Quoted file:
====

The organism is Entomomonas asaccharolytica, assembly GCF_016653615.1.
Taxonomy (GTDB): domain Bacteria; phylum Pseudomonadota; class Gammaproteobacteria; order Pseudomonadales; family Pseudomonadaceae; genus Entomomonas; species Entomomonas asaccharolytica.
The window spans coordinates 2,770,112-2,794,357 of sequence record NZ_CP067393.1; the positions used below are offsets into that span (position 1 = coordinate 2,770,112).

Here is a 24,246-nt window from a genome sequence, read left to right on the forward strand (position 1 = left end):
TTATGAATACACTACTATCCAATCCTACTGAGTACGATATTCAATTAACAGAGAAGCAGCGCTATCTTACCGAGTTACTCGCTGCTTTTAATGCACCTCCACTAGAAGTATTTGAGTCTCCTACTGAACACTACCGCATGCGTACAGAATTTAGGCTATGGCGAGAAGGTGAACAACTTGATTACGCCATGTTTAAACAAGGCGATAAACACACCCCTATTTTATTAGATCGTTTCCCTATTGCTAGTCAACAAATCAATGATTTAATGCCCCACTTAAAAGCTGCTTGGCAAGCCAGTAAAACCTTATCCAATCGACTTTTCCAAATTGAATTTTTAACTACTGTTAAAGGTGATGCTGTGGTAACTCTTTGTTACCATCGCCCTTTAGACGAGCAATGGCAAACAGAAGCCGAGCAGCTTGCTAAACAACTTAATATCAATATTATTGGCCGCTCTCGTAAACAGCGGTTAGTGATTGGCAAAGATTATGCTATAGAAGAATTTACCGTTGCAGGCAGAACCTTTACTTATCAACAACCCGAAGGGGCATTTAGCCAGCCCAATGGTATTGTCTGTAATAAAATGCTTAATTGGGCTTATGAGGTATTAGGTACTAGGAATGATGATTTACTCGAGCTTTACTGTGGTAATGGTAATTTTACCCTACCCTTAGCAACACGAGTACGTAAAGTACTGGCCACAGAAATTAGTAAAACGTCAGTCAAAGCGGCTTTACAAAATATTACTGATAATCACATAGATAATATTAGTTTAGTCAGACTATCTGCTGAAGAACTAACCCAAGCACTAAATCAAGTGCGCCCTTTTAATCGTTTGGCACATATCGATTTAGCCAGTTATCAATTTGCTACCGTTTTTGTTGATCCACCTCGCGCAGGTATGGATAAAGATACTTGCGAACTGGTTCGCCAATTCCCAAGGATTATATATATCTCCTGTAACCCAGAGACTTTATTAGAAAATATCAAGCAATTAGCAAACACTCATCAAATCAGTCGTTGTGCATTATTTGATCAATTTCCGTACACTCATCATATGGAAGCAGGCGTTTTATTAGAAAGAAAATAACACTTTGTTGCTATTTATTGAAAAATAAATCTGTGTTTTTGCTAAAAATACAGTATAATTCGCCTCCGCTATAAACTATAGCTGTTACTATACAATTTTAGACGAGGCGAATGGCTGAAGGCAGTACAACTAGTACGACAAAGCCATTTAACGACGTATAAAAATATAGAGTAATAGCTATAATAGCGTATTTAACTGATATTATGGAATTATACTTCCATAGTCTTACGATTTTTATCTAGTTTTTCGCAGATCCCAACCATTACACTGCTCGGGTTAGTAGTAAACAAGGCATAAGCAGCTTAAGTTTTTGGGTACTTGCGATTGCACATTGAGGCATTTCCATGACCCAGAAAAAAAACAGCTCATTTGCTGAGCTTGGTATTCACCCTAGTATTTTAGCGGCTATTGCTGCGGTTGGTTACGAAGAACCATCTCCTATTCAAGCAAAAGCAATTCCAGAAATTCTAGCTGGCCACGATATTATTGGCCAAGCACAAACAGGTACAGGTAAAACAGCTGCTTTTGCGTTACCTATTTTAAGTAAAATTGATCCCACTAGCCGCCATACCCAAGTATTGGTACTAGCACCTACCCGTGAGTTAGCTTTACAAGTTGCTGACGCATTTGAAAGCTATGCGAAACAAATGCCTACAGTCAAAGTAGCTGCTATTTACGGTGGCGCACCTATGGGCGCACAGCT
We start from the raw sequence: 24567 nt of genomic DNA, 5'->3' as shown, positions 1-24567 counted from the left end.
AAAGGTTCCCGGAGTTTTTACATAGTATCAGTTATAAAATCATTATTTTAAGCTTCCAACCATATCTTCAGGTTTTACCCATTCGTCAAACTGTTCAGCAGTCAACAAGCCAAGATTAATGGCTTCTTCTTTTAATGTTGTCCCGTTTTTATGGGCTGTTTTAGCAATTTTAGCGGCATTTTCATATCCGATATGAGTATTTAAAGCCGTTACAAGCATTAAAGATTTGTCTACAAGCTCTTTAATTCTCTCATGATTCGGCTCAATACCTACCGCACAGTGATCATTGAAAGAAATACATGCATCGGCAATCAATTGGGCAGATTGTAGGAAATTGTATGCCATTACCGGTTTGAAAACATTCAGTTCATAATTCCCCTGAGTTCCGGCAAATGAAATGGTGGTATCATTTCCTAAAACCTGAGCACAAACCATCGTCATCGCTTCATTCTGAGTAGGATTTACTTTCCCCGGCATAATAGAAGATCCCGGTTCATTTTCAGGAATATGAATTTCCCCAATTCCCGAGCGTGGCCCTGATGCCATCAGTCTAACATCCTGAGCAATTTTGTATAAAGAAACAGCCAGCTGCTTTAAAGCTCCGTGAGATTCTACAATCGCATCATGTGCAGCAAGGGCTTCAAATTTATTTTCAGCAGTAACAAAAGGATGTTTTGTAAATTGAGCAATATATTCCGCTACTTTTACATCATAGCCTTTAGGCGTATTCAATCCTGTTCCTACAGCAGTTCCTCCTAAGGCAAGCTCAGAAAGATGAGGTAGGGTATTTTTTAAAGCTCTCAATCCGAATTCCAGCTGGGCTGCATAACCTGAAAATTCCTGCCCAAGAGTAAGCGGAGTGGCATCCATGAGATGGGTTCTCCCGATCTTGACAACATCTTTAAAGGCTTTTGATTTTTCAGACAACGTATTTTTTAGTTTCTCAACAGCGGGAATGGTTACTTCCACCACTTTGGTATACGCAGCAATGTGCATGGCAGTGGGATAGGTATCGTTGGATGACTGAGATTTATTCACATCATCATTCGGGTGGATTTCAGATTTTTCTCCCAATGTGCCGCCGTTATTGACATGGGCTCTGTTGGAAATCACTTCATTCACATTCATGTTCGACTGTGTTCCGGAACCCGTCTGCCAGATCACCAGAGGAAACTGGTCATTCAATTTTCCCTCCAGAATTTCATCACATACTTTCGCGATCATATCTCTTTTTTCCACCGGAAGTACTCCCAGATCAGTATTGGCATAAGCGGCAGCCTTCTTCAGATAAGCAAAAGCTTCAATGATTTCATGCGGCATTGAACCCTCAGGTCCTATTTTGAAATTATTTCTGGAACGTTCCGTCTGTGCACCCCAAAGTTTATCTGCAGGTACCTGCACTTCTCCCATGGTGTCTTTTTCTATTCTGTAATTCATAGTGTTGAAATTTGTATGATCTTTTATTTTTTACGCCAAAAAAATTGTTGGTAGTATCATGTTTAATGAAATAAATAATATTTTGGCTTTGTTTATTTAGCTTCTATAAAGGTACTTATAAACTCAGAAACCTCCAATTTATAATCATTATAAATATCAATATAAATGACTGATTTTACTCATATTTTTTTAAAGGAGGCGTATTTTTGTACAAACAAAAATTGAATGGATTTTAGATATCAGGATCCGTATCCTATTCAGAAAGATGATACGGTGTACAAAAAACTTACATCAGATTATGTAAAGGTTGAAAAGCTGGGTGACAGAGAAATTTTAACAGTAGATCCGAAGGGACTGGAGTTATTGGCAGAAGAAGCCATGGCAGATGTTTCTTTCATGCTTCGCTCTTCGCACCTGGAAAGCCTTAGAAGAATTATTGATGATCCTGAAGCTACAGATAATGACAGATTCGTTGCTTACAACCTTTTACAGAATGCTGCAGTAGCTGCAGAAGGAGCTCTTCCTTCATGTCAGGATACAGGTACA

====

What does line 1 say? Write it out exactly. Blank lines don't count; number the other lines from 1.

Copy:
The organism is Entomomonas asaccharolytica, assembly GCF_016653615.1.